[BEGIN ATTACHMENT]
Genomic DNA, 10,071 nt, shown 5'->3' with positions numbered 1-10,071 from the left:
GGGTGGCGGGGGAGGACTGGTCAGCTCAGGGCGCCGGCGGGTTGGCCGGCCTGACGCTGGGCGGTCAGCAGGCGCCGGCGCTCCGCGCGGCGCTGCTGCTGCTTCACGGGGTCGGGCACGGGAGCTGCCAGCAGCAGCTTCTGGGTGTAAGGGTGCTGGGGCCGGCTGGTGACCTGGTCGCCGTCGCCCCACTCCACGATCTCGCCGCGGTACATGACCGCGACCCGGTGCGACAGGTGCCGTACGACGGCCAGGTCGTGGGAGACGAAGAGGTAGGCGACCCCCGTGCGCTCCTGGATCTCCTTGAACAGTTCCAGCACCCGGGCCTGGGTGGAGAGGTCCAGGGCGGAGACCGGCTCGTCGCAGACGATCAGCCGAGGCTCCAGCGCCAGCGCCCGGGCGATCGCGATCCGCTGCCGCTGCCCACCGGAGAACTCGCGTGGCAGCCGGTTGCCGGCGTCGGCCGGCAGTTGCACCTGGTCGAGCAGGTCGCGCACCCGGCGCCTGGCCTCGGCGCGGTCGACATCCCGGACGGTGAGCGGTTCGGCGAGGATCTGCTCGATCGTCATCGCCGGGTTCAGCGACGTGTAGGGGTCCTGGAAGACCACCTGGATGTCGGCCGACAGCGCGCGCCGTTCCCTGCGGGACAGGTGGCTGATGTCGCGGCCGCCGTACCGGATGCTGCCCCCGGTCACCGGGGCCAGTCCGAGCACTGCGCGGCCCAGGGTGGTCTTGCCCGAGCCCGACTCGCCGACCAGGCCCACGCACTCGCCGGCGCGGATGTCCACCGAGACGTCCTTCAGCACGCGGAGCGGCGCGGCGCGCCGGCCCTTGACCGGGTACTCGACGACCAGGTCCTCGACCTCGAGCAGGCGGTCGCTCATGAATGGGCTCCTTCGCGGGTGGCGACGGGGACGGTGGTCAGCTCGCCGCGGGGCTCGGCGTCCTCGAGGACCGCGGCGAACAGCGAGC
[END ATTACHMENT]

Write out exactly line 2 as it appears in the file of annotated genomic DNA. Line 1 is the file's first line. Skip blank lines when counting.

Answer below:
GGGTGGCGGGGGAGGACTGGTCAGCTCAGGGCGCCGGCGGGTTGGCCGGCCTGACGCTGGGCGGTCAGCAGGCGCCGGCGCTCCGCGCGGCGCTGCTGCTGCTTCACGGGGTCGGGCACGGGAGCTGCCAGCAGCAGCTTCTGGGTGTAAGGGTGCTGGGGCCGGCTGGTGACCTGGTCGCCGTCGCCCCACTCCACGATCTCGCCGCGGTACATGACCGCGACCCGGTGCGACAGGTGCCGTACGACGGCCAGGTCGTGGGAGACGAAGAGGTAGGCGACCCCCGTGCGCTCCTGGATCTCCTTGAACAGTTCCAGCACCCGGGCCTGGGTGGAGAGGTCCAGGGCGGAGACCGGCTCGTCGCAGACGATCAGCCGAGGCTCCAGCGCCAGCGCCCGGGCGATCGCGATCCGCTGCCGCTGCCCACCGGAGAACTCGCGTGGCAGCCGGTTGCCGGCGTCGGCCGGCAGTTGCACCTGGTCGAGCAGGTCGCGCACCCGGCGCCTGGCCTCGGCGCGGTCGACATCCCGGACGGTGAGCGGTTCGGCGAGGATCTGCTCGATCGTCATCGCCGGGTTCAGCGACGTGTAGGGGTCCTGGAAGACCACCTGGATGTCGGCCGACAGCGCGCGCCGTTCCCTGCGGGACAGGTGGCTGATGTCGCGGCCGCCGTACCGGATGCTGCCCCCGGTCACCGGGGCCAGTCCGAGCACTGCGCGGCCCAGGGTGGTCTTGCCCGAGCCCGACTCGCCGACCAGGCCCACGCACTCGCCGGCGCGGATGTCCACCGAGACGTCCTTCAGCACGCGGAGCGGCGCGGCGCGCCGGCCCTTGACCGGGTACTCGACGACCAGGTCCTCGACCTCGAGCAGGCGGTCGCTCATGAATGGGCTCCTTCGCGGGTGGCGACGGGGACGGTGGTCAGCTCGCCGCGGGGCTCGGCGTCCTCGAGGACCGCGGCGAACAGCGAGC